AlanDistro likes this.
  10. Veni Vidi Vici

    Veni Vidi Vici Forum Resident

    Chicago, IL
    Interesting approach - systematic yet avoiding getting stuck in a rut of listening too long to any one artist. Plus you get to closely compare cover songs - I like it!

    I too would like to listen to all my tracks - I am (almost) ashamed to admit that my reach has exceeded my grasp considerably, and I have an awful lot of discs I've never heard. Too much thinking about music and not enough plain enjoying it. I've thought about listening to my collection by release date (release year actually, as iTunes only supports that). This would allow me to experience the music as it unfolded historically, which would offer some interesting insights into how things were progressed and reacted to...
    ispace and Crispy Rob like this.
  11. chrisblower

    chrisblower Forum Resident

    Tough one - enjoy ... if like me you have a lot of unread books too ... you could kill two birds with one stone ...
    ispace likes this.
  12. Bingo Bongo

    Bingo Bongo No music, no Life

    Crazy idea... :edthumbs:
    AlanDistro likes this.
  13. Gaslight

    Gaslight Drake Dweller

    Northeast USA
    To answer the "have you heard them all?" question....probably at least 90 to 95% were heard at least once. Only exceptions would be those buys I got on the cheap and in bulk. but they are slowly getting sold off / donated / thrown in the trash (I figure that if it's been sitting there for a few years and I have no desire to get to them, then I don't need them taking up space).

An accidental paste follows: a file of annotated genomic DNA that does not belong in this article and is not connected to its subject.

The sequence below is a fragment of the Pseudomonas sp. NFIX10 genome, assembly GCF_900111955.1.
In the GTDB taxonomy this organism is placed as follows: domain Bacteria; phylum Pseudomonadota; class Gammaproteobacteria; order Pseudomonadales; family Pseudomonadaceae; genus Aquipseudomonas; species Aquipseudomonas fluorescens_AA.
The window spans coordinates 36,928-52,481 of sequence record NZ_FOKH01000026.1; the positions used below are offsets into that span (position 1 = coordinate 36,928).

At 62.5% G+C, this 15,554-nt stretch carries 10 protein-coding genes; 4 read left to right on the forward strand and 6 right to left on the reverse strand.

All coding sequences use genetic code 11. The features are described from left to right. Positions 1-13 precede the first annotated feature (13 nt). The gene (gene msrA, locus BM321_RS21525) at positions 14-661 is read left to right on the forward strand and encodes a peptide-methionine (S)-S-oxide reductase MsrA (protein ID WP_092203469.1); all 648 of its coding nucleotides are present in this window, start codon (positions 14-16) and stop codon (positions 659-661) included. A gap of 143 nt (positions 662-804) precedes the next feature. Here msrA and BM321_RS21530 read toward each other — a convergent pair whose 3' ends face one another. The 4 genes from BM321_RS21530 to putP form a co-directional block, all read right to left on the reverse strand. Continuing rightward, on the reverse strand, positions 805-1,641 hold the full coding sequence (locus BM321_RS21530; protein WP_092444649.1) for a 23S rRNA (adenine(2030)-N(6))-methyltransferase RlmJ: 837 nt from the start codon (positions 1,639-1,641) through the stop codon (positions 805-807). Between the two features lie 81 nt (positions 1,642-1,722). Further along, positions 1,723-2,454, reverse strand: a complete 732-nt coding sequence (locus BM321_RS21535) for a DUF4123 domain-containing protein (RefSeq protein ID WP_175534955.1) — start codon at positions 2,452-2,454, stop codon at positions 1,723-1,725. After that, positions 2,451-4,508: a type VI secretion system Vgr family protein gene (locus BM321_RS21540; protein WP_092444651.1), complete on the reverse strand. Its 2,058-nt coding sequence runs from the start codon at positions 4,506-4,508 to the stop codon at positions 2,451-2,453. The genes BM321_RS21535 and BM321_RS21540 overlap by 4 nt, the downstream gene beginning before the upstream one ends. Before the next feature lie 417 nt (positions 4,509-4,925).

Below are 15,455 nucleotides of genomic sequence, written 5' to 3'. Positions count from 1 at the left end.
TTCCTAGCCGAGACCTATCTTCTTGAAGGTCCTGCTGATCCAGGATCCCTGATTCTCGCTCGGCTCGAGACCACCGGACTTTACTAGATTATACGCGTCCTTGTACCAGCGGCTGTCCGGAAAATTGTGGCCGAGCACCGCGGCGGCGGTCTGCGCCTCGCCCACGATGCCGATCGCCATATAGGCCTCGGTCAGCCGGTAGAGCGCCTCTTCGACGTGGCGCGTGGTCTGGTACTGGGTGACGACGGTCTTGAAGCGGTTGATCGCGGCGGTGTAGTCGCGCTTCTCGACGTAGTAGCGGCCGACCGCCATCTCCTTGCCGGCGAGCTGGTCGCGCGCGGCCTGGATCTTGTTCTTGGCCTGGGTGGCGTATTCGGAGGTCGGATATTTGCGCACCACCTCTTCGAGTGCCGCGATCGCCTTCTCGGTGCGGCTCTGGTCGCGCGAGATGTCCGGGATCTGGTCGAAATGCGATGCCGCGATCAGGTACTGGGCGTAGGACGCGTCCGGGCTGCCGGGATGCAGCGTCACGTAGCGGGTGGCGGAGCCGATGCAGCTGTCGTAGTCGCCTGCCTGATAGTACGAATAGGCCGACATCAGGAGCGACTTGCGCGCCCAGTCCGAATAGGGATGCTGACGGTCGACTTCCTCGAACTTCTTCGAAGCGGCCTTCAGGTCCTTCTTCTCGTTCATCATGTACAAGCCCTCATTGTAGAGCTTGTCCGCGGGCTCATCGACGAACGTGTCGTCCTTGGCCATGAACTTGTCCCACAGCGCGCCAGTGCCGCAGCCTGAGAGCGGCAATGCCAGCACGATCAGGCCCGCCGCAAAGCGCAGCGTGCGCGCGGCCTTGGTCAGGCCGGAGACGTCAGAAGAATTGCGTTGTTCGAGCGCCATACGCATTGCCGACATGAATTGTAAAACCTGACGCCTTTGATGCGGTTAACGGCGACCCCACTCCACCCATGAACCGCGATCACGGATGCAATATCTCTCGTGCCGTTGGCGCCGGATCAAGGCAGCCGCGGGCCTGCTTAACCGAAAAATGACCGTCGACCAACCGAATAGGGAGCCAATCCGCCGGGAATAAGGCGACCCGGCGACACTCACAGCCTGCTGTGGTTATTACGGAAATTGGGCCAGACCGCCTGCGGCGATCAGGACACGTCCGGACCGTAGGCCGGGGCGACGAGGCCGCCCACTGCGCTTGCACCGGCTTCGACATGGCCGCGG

I give you credit for your way I'd have the temperament to do it. I much prefer the state of chaos I have in place.
    AlanDistro likes this.
  14. The Bishop

    The Bishop Forum Resident

    I've thought about doing it, but never got further than that.

    And I doubt I ever will.
    Gaslight likes this.
  15. Arkay_East

    Arkay_East Forum Resident

    I plan to do this when I retire, God willing. I'm a curator though. I purge, clean, file, catalog .... maybe I'll be "done" by then lol
    AlanDistro likes this.
  16. seed_drill

    seed_drill Forum Resident

    Tryon, NC, USA
    I did something similar in college. The collection is now way too big and my listening time way too little to do that now. I'd be hitting retirement age by the time I was done.
    AlanDistro likes this.
  17. Runicen

    Runicen Forum Resident

    More power to you for undertaking this. Tends to be my attitude to treat a music library the same as a library of books - I visit things I see on the shelf as and when the mood strikes rather than as part of a system or a sense of obligation or anything like that.

    I try to work artists who haven't had a solid listen in a while into my "audition" process at work, which usually involves listening to new (to me) music, so I suspect there's some balance in that.